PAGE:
HAL-748s: Indian Budgies
AV Roe and Company (shortened to Avro) re-entered the civilian market during the late 1950s, given the uncertainty at the time surrounding the future of manned military aircraft. It decided to look into a replacement type for the still common fleets of DC-3s that were then approaching the end of their usefulness as front-line airliners. Avro was hardly alone in this enterprise and was competing against among others Fokker and Fairchild's F27/F-27 and the Handley Page Herald, as well as piston engined Convair CV-440s. To distinguish itself Avro focused on a rugged aircraft built for short field operations in remote regions with limited support capabilities. Thus the Avro (late Hawker Siddeley) 748 was born. Later it gained the nickname of the 'Budgie'.
The HS-748 sold well but in parallel with development of the primary short-haul regional aircraft India had also taken an interest in the type. This was largely down to Harjinder Singh who had managed to rise to the position of Air Vice Marshal with the Indian Air Force from the lowly rank of Hawai Sepoy (Air Soldier). Singh had been instrumental in the design of several aircraft which had nonetheless been beaten into operation by Hindustan designs. Frustrated he decided to think big and look for a license built aircraft which could be used to replace the DC-3 with the Air Force. The Avro 748 beat out the unfavoured Herald and the Fokker F27, the latter requiring air-conditioned hangars due to its construction.
Negotiations proceeded quickly and impressively the first Avro 748 assembled in India was ready only weeks after the 2nd prototype had flown in the UK. The first flight of the Indian 748 took place on November 1, 1961 and on November 26 the new type was christened by none other than the Indian Prime Minister Panditr Jawahar Lal Nehru. He wanted to fly in the new plane but given that it was only just being tested he was turned down. This was probably just as well as the early 748 suffered from pressurisation issues that saw this aircraft lose a door at 6,200 ft during testing!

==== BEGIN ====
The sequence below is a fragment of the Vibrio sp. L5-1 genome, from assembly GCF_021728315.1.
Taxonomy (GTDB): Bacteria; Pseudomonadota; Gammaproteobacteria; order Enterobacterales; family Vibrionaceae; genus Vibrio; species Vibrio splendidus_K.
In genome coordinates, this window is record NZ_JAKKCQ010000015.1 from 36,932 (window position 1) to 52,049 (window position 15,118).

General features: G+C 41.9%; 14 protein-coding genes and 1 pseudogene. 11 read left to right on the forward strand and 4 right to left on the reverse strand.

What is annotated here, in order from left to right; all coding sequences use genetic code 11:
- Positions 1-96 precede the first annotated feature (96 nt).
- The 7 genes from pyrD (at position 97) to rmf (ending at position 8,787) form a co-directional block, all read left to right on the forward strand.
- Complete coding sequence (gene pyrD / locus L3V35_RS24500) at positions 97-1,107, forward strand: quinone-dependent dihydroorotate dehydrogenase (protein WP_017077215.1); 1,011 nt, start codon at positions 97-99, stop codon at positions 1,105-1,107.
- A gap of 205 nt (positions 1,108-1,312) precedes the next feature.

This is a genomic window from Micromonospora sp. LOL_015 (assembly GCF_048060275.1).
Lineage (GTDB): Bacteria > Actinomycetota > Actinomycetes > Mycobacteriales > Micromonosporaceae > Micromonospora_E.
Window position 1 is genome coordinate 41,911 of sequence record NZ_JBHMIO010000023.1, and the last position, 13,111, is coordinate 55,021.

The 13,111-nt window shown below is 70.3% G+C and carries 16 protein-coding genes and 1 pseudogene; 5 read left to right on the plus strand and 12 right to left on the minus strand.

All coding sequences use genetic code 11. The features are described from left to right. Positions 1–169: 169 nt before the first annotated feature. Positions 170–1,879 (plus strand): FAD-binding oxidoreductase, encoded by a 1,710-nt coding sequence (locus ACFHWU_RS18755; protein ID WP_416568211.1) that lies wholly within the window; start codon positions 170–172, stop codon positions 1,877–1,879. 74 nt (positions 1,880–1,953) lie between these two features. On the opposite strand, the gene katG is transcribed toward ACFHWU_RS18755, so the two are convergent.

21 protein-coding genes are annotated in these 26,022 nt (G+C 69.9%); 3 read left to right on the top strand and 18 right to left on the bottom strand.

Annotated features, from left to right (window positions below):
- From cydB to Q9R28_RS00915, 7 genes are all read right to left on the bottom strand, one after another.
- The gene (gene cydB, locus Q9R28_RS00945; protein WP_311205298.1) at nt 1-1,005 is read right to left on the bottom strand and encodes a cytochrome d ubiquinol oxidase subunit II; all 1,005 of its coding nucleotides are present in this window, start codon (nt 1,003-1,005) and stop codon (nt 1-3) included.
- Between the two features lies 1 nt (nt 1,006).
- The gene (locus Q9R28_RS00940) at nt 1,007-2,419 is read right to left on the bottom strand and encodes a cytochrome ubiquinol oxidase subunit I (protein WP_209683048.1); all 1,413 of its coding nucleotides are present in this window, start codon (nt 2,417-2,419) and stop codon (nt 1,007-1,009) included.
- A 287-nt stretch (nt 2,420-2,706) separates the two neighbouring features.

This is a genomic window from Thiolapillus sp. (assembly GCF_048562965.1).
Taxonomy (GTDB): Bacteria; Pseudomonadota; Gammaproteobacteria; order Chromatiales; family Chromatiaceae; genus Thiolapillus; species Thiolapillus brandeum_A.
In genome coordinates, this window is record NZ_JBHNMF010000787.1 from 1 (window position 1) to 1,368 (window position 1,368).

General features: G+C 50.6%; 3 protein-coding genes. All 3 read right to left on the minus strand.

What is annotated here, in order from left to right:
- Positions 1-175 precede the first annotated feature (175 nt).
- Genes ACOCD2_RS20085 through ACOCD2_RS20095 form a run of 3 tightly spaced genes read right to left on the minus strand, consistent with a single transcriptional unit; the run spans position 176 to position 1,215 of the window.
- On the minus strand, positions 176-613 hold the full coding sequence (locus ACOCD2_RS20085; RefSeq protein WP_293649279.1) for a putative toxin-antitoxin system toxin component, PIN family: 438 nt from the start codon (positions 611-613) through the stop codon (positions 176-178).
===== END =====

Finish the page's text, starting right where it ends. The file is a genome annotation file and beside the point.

Initially four aircraft were assembled from parts supplied by Avro at the IAF Aircraft Manufacturing Depot at Chakeri, Kanpur but following this license production was switched to Hindustan Aeronautics Ltd. All the aircraft made by Hindustan were known as HAL-748s and were of the improved Series 2 version with a higher MTOW and higher performance Rolls-Royce Dart Mk531 engines. Over a period of nearly 20 years from November 1965 61 aircraft were built for the Indian Air Force for use as light transports.
The HAL-748 was not only a military aircraft however. 25 further aircraft were built for civilian usage by Hindustan. Some of these went to Government operations like the Border Security Force, Civil Aviation Department and National Remote Agency but 14 would find themselves in operation with Indian Airlines (IAL).
IAL was apparently reluctant to use the HAL-748 as a feeder liner, partly because the cabin air-conditioning was 'somewhat deficient' making it a unpleasantly hot place to be during the summer. The seat pitch was also tight making it even less comfortable for passengers, but nonetheless the HAL-748 allowed operations into many rough and ready airstrips on the IAL network. The Indian Airlines aircraft were delivered from June 1967 and were registered VT-DUO, VT-DXF-G, DXI-R and VT-EAU.
Despite Indian Airlines seeming misgivings the HAL-748 equipped the airline well, though as you would expect operating in relatively primitive conditions six of the aircraft were written off by mid-1984. The first loss was in December 1971. VT-DXG was destroyed when its pilot unwisely decided to dive below cloud cover without using his instruments and hit a mountain, destroying the aircraft and killing 21 of the 31 aboard. Another, VT-EAU, was lost on March 15, 1973 on a training flight near Hyderabad. Apparently following this accident checks were put in place to make sure pilots weren't drunk! The third loss was of VT-DXJ which crashed on approach to Bombay at night killing all 45 aboard. Again this was due to pilot error. The losses of VT-DXF, DXI and DUO between 1981 and March 1984 were all non-fatal.
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23/1/2022 04:16:39 pm
Beutiful article giving valuable information.
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I'm Richard Stretton: a fan of classic airliners and airlines who enjoys exploring their history through my collection of die-cast airliners. If you enjoy the site please donate whatever you can to help keep it running: